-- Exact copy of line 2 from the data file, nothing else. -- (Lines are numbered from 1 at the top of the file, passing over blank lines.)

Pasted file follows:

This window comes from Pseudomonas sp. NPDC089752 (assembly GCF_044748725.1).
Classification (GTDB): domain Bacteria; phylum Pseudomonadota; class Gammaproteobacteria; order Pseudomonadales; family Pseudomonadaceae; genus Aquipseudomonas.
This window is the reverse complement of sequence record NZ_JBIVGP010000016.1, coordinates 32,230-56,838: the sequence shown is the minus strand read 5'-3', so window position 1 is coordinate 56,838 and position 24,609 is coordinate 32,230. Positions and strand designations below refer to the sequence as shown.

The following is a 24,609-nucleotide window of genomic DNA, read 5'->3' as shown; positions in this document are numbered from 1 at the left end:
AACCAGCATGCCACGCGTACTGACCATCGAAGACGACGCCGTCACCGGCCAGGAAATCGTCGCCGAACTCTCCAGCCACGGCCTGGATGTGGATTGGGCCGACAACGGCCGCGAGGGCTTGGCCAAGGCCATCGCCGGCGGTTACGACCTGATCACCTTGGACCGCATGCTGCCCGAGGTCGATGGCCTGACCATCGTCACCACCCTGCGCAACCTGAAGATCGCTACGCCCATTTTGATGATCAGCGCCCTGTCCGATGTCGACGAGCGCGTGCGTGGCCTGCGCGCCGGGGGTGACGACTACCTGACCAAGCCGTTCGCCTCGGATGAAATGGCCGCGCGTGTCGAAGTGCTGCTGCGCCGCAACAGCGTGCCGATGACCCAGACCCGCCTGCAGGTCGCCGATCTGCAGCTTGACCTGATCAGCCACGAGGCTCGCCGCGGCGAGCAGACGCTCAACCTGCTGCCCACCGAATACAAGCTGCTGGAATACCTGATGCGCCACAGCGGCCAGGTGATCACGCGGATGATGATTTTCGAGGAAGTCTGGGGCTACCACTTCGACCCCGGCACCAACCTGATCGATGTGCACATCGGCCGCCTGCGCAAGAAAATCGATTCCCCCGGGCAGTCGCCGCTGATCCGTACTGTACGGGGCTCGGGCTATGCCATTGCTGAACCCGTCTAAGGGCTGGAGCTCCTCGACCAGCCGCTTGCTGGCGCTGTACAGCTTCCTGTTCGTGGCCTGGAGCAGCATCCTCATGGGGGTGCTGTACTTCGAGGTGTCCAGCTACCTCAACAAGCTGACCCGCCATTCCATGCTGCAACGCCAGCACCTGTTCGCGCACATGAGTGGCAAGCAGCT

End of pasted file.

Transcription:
Classification (GTDB): domain Bacteria; phylum Pseudomonadota; class Gammaproteobacteria; order Pseudomonadales; family Pseudomonadaceae; genus Aquipseudomonas.